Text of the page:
ONLY ONE IS TELLING THE TRUTH...
I'm talking about Roger Clemens and Brian McNamee. We saw it yesterday in all its glory on ESPN. Four and a half hours of riveting and sometimes damning testimony and we're left with one basic fact. Only one of them is telling the truth. This is from Thursday morning's Jeff Jacobs' Hartford Courant column. I'll link his entire piece, but first read this excerpt. He's the best...
"Sorry, I don't believe him.
Every one of us got to decide whether Clemens used performance-enhancing drugs. Every one of us got to decide if Clemens was setting the record straight or crooked. And at some level, Clemens, one of the biggest hams in American sport, must have loved it.
A quick check with a SportsNation poll at ESPN.com showed only 22.5 percent of 50,730 respondents believed Clemens more than trainer Brian McNamee."
Peter here. There's so much more in his column...just click on the title of this post. 22.5%, huh? That doesn't surprise me, not at all, but maybe I'm "disremembering" something, to use the word that Roger continually used about his "former" buddy Andy Pettitte and his earlier testimony about Roger and PEDs (performance enhancing drugs) as far back as the late 90s. The moment when Roger testifed that Andy was "disremembering" is the moment when I just stopped believing him, not that Brian McNamee's public personna elicits faith and trust in ANY of us. We'll never know exactly who is telling the truth, and I don't think that will change. Not without a trial, and that's something that won't happen.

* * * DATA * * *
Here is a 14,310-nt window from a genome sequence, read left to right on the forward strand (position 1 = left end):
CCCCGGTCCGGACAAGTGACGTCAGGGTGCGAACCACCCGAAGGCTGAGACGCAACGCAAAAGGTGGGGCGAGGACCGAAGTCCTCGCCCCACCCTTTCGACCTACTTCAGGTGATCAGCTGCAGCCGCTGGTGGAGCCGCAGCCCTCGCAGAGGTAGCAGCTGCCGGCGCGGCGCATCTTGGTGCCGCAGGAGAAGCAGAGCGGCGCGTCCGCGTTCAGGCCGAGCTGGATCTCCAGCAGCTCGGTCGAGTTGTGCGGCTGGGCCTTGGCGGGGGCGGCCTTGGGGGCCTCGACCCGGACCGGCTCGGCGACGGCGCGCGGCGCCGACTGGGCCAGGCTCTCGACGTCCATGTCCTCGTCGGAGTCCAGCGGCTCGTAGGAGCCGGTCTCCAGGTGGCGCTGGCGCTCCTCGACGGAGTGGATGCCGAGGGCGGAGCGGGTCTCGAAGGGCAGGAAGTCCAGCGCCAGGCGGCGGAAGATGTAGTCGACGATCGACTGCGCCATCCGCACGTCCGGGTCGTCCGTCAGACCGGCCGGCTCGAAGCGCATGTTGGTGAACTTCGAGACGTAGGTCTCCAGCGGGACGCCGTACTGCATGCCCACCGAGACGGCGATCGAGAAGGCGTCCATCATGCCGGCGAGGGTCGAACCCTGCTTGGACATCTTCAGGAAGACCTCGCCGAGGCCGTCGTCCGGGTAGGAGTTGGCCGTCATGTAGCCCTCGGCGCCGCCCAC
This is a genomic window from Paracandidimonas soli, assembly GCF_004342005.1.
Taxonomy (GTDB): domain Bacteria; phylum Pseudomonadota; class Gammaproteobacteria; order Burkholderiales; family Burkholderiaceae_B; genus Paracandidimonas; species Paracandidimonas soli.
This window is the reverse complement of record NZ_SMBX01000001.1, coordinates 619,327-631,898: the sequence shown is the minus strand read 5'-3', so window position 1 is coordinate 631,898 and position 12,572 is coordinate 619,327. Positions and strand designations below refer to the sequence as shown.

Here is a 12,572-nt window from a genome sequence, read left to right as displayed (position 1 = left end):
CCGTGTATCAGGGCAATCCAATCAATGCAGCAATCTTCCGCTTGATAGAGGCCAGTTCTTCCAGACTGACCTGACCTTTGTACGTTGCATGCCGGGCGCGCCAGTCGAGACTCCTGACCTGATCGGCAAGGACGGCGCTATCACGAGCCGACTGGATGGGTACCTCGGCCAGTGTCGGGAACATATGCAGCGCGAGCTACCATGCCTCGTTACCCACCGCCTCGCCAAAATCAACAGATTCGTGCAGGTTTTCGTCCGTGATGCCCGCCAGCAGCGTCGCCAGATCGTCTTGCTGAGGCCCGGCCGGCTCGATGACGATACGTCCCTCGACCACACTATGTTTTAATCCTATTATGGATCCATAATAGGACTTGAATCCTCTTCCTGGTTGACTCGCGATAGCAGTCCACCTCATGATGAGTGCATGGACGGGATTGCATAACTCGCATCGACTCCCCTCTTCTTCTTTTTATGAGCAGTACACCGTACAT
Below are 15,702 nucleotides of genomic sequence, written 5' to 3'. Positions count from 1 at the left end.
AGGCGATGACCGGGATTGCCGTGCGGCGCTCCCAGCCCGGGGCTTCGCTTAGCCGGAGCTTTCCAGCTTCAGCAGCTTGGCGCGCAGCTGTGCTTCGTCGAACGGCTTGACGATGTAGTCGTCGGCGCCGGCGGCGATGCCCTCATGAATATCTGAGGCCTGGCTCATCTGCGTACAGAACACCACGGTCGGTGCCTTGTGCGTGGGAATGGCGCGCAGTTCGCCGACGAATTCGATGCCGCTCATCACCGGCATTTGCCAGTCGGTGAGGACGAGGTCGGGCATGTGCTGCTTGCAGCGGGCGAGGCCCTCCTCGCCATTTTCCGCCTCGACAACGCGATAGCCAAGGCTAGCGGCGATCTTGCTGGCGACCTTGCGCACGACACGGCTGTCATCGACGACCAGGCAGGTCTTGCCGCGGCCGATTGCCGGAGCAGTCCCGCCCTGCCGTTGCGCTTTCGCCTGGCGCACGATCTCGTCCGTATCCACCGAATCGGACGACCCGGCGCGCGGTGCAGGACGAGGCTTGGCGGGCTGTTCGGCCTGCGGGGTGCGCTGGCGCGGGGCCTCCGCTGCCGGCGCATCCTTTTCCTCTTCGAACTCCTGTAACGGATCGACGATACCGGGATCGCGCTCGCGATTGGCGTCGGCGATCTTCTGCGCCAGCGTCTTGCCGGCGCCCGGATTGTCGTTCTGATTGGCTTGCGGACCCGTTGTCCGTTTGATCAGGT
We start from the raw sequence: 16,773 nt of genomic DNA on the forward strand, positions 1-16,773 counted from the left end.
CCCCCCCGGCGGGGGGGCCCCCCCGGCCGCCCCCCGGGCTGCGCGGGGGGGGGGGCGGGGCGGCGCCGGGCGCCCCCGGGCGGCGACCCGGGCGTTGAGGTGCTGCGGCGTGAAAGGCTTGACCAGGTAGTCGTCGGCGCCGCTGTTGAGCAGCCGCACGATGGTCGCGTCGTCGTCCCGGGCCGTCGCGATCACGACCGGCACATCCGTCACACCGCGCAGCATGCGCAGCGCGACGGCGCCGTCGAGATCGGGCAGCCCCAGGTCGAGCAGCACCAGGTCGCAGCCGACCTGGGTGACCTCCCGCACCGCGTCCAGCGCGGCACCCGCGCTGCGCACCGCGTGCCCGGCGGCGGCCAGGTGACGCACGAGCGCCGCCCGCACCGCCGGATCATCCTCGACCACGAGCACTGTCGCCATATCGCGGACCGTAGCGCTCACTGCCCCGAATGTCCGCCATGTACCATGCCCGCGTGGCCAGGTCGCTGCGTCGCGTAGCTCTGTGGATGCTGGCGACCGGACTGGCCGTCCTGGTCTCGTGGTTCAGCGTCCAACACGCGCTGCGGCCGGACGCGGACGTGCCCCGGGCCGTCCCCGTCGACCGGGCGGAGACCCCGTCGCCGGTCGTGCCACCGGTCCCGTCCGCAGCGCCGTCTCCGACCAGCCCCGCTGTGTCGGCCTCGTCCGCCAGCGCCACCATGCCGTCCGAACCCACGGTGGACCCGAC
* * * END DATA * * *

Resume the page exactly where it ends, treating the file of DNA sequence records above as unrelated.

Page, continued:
In Boston Red Sox news, our self proclaimed "hero in the dark," Hideki Okajima, spoke out yesterday about his preparation for his second season with the club. He will be a hero in the dark no more, for every AL club has seen him. In fact, at one time or another, they were baffled by him. EVERY CLUB! This is also from the Hartford Courant...
"The biggest surprise on the Red Sox and perhaps in the entire American League last season, Okajima parlayed his wicked changeup into an All-Star appearance and a sixth-place finish in rookie of the year balloting.
The lefthander made 66 appearances as the primary setup man for Jonathan Papelbon, posting a 2.14 ERA and recording five saves, baffling hitters with the split change and the funky head-down delivery.
Now, the element of surprise will not be an ally in 2008, and no one is more aware of it than Okajima. A year ago he called himself the "hero in the dark" in spring training while receiving far less attention than countryman Daisuke Matsuzaka.
"In my mind, the same pattern as last year is not going to work," Okajima said Wednesday at the Red Sox minor league complex. "Still, my best pitch is the changeup. It didn't work, trying to throw new pitches against hitters."
Peter here, and "the Darkman," which was my nickname for him last year, but it didn't catch on here in America (but it did in Japan! That's another story), even with a nice write-up by the Globe's Gordon Edes, will no longer be a hero in the dark. But I believe he has the guile to do it all over again. Yes, the rest he had before the post season allowed him to again perform well, and without him, the Red Sox would have been also-rans for another post-season. But the magic was there, and it will be again. Soon. And when I say soon, I mean in 2008.
Click on the title of this very post for that link to Jeff Jacobs' illuminating and entertaining sports column about yesterday's Congressional Hearings. I hope some of you had a chance to see a portion of it. And that's a wrap for another morning as we march slowly but surely towards first pitch baseball time. RED SOX baseball time. Step by step, inch by inch, as the Three Stooges said long ago.
As always, BE WELL. FOREVER. And Happy Valentine's Day to every one of you. You make me so happy, just by stopping in! And I'll never forget you. Ever!!!!!!